Examples include Aqua Farms Organisation (AFO) in Tanzania, which has created a Voluntary Mangrove Community Credit Market (VMCCM) within the Mbweni and Kunduchi communities on the outskirts of Dar-es-Salaam. Early on in the project, AFO worked with local women’s groups to train them on replanting mangroves, including how to select the best species and plant them using techniques based on traditional ecological knowledge. Since 2018, over 13,000 mangrove seedlings have been successfully replanted across four hectares of mangroves both at the Mbweni and Kunduchi sites. In its first 20 years, the project will enable the capture of 60,000 tonnes of carbon dioxide. Beyond incentivising the restoration of precious ecosystems, the project will directly benefit the community by ensuring the funds raised go to finance village facilities, such as water wells and education equipment.
In the Caribbean, we are working with partners to protect the Meso-American Reef (MAR) which stretches across the coastlines of Mexico, Belize, Guatemala and Honduras with new insurance-based products to support local communities and defend and protect natural ecosystems. Vitally important to coastal communities down this stretch of Central America, the Reef is estimated by the InterAmerican Development Bank to provide annual environmental services worth US$183 million in fisheries, US$3.9 billion in tourism, and US$320 to US$438 million in coastal protection. Yet given the growing strength and intensity of extreme weather events it is in increasing danger, placing the lives and livelihoods of millions at risk.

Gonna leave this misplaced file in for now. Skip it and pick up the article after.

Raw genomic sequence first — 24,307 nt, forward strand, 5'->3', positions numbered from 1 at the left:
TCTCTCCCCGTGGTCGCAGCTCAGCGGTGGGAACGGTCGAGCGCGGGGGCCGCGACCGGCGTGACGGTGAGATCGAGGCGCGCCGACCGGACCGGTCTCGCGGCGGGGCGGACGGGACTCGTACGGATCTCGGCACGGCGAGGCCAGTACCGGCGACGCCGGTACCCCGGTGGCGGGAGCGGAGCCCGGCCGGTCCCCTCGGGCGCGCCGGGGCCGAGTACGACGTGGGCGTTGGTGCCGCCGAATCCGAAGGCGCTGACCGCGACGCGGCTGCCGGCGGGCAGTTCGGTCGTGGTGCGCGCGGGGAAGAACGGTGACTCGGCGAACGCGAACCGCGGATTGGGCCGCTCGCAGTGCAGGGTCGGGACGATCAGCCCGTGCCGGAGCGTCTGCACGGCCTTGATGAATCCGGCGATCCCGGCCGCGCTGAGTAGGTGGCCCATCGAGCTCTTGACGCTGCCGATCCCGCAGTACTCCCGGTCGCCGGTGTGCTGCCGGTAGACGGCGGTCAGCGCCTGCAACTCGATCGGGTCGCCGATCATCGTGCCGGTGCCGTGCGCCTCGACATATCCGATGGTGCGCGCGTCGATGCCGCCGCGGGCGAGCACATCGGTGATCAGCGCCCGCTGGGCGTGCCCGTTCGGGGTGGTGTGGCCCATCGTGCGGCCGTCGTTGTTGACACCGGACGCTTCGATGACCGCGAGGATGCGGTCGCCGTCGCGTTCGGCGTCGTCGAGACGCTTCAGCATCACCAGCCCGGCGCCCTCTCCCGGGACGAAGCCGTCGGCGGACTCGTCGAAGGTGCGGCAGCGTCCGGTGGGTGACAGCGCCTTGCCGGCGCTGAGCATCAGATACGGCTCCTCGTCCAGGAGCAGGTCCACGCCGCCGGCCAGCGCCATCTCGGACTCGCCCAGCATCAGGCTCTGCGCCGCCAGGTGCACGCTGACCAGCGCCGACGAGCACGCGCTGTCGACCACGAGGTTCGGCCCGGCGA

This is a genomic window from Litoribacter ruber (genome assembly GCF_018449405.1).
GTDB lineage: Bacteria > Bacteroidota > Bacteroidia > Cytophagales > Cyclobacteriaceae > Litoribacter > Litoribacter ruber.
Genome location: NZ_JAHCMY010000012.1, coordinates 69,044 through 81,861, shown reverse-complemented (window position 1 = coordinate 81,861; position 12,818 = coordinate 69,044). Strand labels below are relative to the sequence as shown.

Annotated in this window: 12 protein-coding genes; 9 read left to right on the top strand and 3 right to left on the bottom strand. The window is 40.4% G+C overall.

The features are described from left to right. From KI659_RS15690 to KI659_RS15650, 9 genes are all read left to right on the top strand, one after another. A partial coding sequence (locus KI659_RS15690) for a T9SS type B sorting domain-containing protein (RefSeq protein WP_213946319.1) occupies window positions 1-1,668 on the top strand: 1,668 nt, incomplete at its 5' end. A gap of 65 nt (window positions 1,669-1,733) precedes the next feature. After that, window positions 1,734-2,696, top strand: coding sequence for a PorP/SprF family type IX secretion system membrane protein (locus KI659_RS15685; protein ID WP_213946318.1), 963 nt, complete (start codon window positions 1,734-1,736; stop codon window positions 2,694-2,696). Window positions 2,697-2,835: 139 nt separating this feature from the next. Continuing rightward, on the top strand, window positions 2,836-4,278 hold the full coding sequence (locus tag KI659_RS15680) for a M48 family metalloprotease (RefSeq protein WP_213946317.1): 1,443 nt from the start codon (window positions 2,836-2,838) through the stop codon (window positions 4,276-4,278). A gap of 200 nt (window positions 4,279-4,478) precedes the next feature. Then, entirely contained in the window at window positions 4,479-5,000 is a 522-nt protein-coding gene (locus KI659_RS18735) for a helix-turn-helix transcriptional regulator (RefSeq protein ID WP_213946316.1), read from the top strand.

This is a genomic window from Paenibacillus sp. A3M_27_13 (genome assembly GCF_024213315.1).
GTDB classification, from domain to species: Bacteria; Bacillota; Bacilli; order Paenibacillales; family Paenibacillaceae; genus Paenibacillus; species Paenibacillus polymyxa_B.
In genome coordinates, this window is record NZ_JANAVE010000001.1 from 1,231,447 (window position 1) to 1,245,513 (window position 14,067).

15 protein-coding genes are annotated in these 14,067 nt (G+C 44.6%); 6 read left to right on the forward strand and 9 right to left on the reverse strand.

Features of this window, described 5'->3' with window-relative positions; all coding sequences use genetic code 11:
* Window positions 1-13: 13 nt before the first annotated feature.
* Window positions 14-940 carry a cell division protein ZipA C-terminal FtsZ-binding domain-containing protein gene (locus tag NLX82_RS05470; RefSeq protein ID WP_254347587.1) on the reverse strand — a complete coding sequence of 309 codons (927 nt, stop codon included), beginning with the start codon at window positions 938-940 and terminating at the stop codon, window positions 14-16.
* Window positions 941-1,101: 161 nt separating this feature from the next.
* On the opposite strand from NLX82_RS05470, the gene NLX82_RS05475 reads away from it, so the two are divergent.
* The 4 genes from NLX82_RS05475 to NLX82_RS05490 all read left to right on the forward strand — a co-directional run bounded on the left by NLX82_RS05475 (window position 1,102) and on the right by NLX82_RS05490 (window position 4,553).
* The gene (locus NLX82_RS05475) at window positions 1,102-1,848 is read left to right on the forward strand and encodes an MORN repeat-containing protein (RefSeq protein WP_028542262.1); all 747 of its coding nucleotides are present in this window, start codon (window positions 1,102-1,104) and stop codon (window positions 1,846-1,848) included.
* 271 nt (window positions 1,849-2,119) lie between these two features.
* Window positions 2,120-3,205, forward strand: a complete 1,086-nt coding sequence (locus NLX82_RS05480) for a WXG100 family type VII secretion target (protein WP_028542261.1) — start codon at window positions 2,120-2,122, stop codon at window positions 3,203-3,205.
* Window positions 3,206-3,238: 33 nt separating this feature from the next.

To protect this critical resource on a sustainable basis, ORRAA partners, Willis Towers Watson (WTW) and the MAR Fund have created a parametric insurance programme that models hurricane risk and offers cost-effective cover to finance prompt, community-led repairs at four pilot sites along the reef.
These and other examples show that with the right will and creative thinking it is possible to achieve the transformative change needed to empower coastal communities and enable them to identify their own sustainable pathways. It is with this in mind that ORRAA has initiated the #BackBlue Ocean Finance Commitment aimed at mobilising action from private sector and civil society stakeholders, building resilience and protecting biodiversity. Learn more about this important initiative here:
Join us at COP26
If you would like to hear directly from those leading these projects and discuss innovative ways of building resilience to mitigate the impacts of climate change and help coastal communities to adapt, please sign in or join our event, ‘Ocean action is climate action: Accelerating resilience to secure a sustainable future for coastal communities’, in person in the Resilience Hub on 8 November at 12.00 -13.30 GMT.
Karen Sack is the Executive Director of ORRAA and CEO and President of Ocean Unite, a non-profit founded in 2015 with a mission to deliver the science-based target of strongly protecting at least 30% of the Ocean by 2030 and build resilience globally. She was formerly Senior Director at Pew Charitable Trusts where she initiated the Global Ocean Commission. Before that she was the Head of Greenpeace International’s Political & Business Unit and of their international oceans campaign.